The Adventures Of Huckleberry Finn By Mark Twain Essay

The Adventures Of Huckleberry Finn By Mark Twain Essay

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The novel Mark Twain’s novel, “The Adventures of Huckleberry Finn,” gives a very compelling argument as to whether the people in his time are really living the American dream that was promised and individuality. In the novel, readers learn about a boy who refuses to follow the norms of society and chooses his own individual views instead of clinging on the rest of civilization. As he goes on his path to the Mississippi river with a runaway slave named Jim, he blindly makes decisions that to him, seem to be right and are indeed viewed as being more morally correct than other people. With that, the most consequential and important theme that is being conveyed in the story plot is freedom which comes in forms varying between the two characters. It’s the main goal that Jim wants to achieve for himself and his family, and it’s practiced a lot by Huck both in good ways and in problematic ways. Though both characters seek the essence of being free, they don’t realize that they had it whole time throughout most of their travels.
There are many ways in which Huck shows moral compass overshadows the society. Starting at the beginning of the story, Huck has altercations with Miss Watson about how he should act so with the civilized environment. Miss Watson raises Huck and tries in many occasions to nag him out of doing unconventional things. “The Widow Douglas she took me for her son, and allowed she would sivilize me... I got into my old rags and my sugar hogshead again, and was free and satisfied"(Twain, 2). In this quote, it is shown that Huck would not be civilize by Widow Douglas regardless of his upbringing. There seems to be a solid attempt by some of the characters to get Huck to conform to the certain standards or to meet traits of ...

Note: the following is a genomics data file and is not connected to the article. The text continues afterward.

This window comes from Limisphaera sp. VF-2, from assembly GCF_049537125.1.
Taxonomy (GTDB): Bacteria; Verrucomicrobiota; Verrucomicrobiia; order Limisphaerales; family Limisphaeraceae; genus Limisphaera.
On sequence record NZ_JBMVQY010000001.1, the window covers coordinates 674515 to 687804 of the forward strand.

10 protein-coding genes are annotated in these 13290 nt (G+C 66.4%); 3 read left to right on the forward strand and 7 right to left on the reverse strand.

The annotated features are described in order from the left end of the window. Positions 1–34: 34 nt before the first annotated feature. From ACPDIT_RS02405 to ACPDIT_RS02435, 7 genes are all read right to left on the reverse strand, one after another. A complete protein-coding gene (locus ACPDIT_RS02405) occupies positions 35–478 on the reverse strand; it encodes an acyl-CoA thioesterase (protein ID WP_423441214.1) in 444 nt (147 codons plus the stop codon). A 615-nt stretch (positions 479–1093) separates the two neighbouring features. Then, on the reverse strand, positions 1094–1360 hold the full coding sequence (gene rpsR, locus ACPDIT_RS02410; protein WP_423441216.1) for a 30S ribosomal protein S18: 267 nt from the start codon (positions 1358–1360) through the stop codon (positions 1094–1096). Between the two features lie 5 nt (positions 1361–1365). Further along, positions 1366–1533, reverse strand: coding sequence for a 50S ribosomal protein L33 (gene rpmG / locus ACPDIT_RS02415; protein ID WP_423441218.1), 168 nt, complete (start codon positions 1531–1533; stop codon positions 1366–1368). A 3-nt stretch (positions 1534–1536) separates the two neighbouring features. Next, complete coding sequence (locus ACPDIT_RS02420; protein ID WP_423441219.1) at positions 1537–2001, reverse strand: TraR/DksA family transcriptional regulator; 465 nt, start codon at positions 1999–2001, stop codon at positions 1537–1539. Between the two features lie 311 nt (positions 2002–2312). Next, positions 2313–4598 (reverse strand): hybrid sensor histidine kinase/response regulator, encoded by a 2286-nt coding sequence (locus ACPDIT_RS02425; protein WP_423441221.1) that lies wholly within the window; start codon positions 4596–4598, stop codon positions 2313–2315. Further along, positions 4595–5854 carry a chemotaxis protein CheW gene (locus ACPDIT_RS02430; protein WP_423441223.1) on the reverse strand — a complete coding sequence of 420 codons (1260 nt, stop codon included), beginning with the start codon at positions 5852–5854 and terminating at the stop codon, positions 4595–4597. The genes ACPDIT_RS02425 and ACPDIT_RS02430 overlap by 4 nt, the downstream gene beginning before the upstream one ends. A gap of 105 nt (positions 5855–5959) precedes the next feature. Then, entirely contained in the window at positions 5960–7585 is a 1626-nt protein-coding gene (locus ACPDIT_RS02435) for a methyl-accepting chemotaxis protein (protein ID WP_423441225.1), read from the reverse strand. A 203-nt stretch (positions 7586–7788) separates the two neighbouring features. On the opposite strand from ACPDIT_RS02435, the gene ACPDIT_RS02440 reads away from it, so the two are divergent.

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...e free. For Jim and Huck, freedom meant happiness, a happiness away from the binds of society and into a world of freedom (123HelpMe). In the ending though, both characters rejected the goals (Huck being the boss and Jim finding his family) that made the theme of Freedom so compelling.
Mark Twain’s novel, “The Adventures of Huckleberry Finn,” provides for an urging contention that individuals in this time period would actually obtain the much advertised American lifestyle that might have been guaranteed. Mark Twain’s novel shows a representation of the characters search for individuality and the true American dream. The thing that Twain intends to test out in Huck 's story from claiming how he and Jim committed to their path down those waterways is nothing less than separation from the social norms that many of the characters around them attempted to push on to them.

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